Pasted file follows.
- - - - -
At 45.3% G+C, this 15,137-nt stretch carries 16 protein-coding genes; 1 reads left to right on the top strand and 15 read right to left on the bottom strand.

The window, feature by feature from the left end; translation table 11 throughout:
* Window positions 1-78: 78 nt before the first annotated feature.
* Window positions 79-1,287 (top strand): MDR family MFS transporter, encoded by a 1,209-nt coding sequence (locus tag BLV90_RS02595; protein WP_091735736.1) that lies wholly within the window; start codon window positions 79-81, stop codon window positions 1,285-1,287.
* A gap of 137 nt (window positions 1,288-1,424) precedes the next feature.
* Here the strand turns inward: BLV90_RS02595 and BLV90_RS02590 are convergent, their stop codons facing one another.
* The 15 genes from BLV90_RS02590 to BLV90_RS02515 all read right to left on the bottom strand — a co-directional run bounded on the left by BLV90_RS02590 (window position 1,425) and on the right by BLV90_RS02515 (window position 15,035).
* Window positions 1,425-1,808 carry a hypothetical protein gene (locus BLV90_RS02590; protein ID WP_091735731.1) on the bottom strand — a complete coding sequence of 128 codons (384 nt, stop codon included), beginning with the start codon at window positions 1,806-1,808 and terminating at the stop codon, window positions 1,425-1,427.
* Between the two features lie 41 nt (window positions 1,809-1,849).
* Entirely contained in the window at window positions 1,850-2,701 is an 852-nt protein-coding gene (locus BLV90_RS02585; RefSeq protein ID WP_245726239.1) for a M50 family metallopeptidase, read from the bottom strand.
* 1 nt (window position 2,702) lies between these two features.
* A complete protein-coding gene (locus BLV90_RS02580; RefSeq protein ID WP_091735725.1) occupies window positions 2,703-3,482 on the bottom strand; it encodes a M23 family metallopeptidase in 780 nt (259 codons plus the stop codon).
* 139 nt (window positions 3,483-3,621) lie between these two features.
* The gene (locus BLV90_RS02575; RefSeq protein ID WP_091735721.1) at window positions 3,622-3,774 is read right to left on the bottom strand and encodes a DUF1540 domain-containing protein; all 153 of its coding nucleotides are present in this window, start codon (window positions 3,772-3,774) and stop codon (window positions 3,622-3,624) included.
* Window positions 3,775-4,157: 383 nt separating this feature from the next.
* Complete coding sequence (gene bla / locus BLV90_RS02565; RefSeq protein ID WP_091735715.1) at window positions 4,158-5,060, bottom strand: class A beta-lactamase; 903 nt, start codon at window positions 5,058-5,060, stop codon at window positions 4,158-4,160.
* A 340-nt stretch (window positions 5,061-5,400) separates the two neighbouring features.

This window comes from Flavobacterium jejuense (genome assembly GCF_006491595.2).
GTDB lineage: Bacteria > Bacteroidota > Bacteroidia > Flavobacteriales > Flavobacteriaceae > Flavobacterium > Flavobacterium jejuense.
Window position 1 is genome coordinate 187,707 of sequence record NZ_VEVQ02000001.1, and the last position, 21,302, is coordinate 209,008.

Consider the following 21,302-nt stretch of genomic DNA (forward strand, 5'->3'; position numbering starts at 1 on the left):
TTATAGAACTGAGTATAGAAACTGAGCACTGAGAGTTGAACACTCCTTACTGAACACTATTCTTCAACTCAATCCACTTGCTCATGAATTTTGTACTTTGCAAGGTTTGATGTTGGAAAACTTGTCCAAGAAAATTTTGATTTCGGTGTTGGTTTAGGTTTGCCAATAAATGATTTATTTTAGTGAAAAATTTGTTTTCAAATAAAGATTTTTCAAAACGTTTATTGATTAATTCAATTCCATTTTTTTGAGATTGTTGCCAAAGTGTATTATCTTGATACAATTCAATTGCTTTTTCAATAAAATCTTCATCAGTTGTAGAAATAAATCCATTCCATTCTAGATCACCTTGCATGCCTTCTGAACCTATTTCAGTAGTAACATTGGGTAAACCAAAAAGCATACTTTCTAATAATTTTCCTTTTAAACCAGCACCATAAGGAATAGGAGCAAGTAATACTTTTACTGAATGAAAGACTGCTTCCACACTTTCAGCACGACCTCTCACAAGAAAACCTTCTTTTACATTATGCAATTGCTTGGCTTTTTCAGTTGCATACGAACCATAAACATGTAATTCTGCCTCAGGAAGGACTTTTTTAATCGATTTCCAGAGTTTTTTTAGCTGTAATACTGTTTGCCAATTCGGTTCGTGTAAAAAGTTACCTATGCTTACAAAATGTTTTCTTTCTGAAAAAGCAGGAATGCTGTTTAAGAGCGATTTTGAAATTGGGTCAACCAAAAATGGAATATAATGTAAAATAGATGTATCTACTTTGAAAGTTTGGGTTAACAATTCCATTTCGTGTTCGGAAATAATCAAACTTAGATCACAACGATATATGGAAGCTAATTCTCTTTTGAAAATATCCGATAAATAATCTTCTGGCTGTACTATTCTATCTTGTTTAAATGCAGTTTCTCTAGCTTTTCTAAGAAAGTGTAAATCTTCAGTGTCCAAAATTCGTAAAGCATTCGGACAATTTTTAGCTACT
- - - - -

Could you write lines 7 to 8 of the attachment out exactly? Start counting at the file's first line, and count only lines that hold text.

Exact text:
* The 15 genes from BLV90_RS02590 to BLV90_RS02515 all read right to left on the bottom strand — a co-directional run bounded on the left by BLV90_RS02590 (window position 1,425) and on the right by BLV90_RS02515 (window position 15,035).
* Window positions 1,425-1,808 carry a hypothetical protein gene (locus BLV90_RS02590; protein ID WP_091735731.1) on the bottom strand — a complete coding sequence of 128 codons (384 nt, stop codon included), beginning with the start codon at window positions 1,806-1,808 and terminating at the stop codon, window positions 1,425-1,427.